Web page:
Foot Locker, Inc. (NYSE:FL) has a solid history of revenue and earnings growth and more growth is forecast. The company operates profitably with strong returns on equity and decent profit margins. Over the last decade, the company's profit margins have averaged around 5%, and its return on equity averaged around 15%.
The company is in a strong financial position operating with low debt levels and ample working capital. Foot Locker's total debt is only 34% of the value of its assets. With such a low level of debt, the company can easily take on more debt if needed. Foot Locker has ample working capital (with a current ratio of 3.3), meaning that the company has plenty of cash on hand and can easily pay its bills.
Personally, I feel more comfortable investing in profitable companies with low total debt levels and generous amounts of working capital. When debt levels rise, so does the bankruptcy risk, which is something I like to avoid when investing with a long-term view.
Foot Locker pays a dividend with a forward yield of 2.5% and a trailing yield of 2.3%. The company is paying out 30% of its profits as dividends. With a stock price of $61, Foot Locker's forward PE multiple is 10.7x. The company's trailing PE multiple is 13.0x, and its book value multiple is 2.7x. These multiples imply that Foot Locker is reasonably priced.
Foot Locker has a strong history of growth, with its revenue increasing 5.6% per year over the last decade. The chart below visually shows Foot Locker's revenue and earnings trend over the last decade along with the next two years of consensus forecasts.
Foot Locker data by ADVFN
As the above chart shows, Foot Locker has a history of consistently increasing its revenue. The company's earnings have also broadly following this growth trend, even though its earnings did drop considerably in the fiscal year ending 2018/01 before recovering. The forecasts show that the analysts are expecting Foot Locker's revenue and earnings growth trend to continue into the 2021/01 fiscal year.
Foot Locker has plans to continue driving growth going forward. The company is increasing its focus on the children's market having invested $3 million in Super Heroic and another $12.5 million in Rockets of Awesome.
Super Heroic is a lifestyle brand that markets footwear, clothing, and accessories. Their products are high performance and aimed specifically at children. Kids Foot Locker stores will be the brick-and-mortar retailer of Super Heroic products.
Rockets of Awesome is an online brand that delivers children's apparel directly to its customers. Their clothing products will now also be available in Kids Foot Locker stores.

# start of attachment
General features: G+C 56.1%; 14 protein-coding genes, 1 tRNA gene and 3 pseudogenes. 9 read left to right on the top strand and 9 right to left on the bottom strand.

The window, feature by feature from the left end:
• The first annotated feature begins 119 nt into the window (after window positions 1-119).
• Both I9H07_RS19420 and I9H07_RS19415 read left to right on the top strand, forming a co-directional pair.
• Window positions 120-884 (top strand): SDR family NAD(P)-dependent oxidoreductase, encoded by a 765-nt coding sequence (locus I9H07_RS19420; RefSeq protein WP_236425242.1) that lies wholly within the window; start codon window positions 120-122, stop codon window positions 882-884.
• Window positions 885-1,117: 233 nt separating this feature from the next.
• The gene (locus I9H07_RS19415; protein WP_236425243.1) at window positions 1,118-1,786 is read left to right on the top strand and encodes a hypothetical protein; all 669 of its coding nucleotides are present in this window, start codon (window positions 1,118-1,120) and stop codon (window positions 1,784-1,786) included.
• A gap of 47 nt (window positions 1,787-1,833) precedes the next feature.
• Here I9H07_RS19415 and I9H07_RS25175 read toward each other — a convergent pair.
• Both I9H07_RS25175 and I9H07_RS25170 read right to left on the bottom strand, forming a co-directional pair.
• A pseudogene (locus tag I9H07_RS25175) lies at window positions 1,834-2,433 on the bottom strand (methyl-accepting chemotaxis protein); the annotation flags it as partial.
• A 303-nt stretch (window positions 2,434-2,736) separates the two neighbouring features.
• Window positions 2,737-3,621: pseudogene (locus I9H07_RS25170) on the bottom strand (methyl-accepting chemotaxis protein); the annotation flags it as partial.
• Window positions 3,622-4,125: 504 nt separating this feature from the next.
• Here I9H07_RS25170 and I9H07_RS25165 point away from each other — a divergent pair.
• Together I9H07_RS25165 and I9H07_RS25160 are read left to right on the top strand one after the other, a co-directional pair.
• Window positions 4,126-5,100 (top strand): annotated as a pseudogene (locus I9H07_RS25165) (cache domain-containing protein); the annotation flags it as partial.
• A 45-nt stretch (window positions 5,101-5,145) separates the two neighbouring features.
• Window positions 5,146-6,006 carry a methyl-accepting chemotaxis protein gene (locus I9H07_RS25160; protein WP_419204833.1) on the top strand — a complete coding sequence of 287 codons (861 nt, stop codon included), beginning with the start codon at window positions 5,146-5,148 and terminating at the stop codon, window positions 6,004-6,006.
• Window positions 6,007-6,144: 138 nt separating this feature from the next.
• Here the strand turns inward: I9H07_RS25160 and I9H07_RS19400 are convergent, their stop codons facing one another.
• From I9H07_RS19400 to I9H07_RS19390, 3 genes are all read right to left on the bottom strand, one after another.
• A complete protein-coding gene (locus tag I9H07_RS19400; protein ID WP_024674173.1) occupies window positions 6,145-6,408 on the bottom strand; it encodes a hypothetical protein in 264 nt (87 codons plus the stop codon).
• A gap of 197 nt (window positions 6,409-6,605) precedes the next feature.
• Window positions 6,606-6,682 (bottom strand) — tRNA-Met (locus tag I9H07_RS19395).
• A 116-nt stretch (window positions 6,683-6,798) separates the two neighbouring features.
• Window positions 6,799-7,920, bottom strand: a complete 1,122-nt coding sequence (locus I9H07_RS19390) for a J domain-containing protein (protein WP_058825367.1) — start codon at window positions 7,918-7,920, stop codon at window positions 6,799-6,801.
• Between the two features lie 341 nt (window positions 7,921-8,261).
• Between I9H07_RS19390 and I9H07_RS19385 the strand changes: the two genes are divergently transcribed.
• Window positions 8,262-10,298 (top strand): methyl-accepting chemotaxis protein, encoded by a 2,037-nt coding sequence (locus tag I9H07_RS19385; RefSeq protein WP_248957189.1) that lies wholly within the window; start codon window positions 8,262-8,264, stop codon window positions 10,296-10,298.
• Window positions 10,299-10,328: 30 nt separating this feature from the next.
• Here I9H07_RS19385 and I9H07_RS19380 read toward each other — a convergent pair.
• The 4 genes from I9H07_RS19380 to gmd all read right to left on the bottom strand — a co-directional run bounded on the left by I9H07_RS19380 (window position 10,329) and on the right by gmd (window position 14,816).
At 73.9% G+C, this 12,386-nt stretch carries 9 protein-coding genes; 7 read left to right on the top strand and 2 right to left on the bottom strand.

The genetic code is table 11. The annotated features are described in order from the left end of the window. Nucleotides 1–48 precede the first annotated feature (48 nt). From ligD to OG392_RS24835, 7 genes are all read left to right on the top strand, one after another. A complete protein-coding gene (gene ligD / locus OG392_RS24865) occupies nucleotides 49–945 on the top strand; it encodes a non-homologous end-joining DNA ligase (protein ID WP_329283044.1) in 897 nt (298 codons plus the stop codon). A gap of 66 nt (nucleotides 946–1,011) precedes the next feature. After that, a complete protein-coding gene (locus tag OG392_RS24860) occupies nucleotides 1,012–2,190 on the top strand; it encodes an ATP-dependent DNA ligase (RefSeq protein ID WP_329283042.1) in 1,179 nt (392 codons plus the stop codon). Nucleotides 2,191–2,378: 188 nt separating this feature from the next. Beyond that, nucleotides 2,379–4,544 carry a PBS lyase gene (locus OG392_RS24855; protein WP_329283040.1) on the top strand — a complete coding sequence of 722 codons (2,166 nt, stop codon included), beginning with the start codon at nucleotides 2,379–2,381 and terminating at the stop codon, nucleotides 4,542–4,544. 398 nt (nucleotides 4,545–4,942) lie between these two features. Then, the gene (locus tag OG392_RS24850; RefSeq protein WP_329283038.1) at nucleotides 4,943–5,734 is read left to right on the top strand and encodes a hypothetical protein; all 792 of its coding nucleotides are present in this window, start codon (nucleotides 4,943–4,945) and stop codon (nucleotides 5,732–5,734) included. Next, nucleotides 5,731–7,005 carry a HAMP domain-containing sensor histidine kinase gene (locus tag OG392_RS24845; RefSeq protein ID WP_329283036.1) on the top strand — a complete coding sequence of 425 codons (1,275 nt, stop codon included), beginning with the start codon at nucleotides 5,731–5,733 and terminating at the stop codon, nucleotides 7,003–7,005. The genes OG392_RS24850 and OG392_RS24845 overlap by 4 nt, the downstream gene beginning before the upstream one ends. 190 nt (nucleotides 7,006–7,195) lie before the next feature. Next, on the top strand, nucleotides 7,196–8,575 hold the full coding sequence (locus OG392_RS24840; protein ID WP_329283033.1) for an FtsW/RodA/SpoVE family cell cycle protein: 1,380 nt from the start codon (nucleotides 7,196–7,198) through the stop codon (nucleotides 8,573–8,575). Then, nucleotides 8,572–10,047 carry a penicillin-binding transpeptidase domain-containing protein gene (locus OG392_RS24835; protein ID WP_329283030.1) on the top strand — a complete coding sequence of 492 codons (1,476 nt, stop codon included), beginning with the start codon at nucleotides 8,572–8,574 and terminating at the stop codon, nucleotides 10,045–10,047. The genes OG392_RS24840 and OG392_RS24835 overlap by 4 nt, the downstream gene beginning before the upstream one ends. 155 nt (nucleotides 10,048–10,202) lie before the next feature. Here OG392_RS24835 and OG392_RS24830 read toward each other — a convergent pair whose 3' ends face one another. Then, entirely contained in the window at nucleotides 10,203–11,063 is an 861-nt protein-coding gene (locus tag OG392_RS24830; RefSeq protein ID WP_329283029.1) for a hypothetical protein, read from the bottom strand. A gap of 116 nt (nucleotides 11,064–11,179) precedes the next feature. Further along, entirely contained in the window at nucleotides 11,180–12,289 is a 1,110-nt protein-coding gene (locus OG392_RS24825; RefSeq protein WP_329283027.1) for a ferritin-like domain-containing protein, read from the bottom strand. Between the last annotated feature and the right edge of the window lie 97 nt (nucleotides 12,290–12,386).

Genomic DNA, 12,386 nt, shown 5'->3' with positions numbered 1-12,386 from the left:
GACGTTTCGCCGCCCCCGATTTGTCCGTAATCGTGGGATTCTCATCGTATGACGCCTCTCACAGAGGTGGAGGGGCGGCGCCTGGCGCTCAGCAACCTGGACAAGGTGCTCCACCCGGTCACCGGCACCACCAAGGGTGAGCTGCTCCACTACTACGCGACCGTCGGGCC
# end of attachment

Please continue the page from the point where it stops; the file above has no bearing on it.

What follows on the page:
I think that focusing on children is a smart investment move by Foot Locker. I relate this to McDonald's (NYSE:MCD) with their burgers. A sure fire way to get adults to eat McDonald's burgers is to appeal to them while they are still children. The product lineup that Super Heroic and Rockets of Awesome sell have been carefully designed to appeal to kids. Having these footwear and clothing items in Foot Locker's stores can only add to the desire for kids to enter and pressure their parents to make purchases on their behalf.
Now for the McDonald's effect - these kids are now attracted to Foot Locker stores, and as they grow up, they will tend to keep going to Foot Locker stores. This will help with brand loyalty and secure Foot Locker's future revenue stream.
Foot Locker is also looking to increase its presence in the women's luxury active wear market with a $15 million investment in Carbon38. The brand has an extremely loyal following in the fitness and fashion worlds. The Carbon38 fashion lineup will complement Foot Locker's own Six:02 women's athletic apparel brand.
I personally think that the female market is more important to focus on than the male market for the simple reason that females are far more fashion-conscious than males. As a guy, you just need to look at female wardrobes and compare their wardrobe size to that of the typical male. To put it simply, females spend a lot more money on clothes than males do. This expenditure means it's more profitable to focus on the female market than it is to focus on the male market. While there's still money to be made with male apparel, I think it's smart business to focus more heavily on female apparel.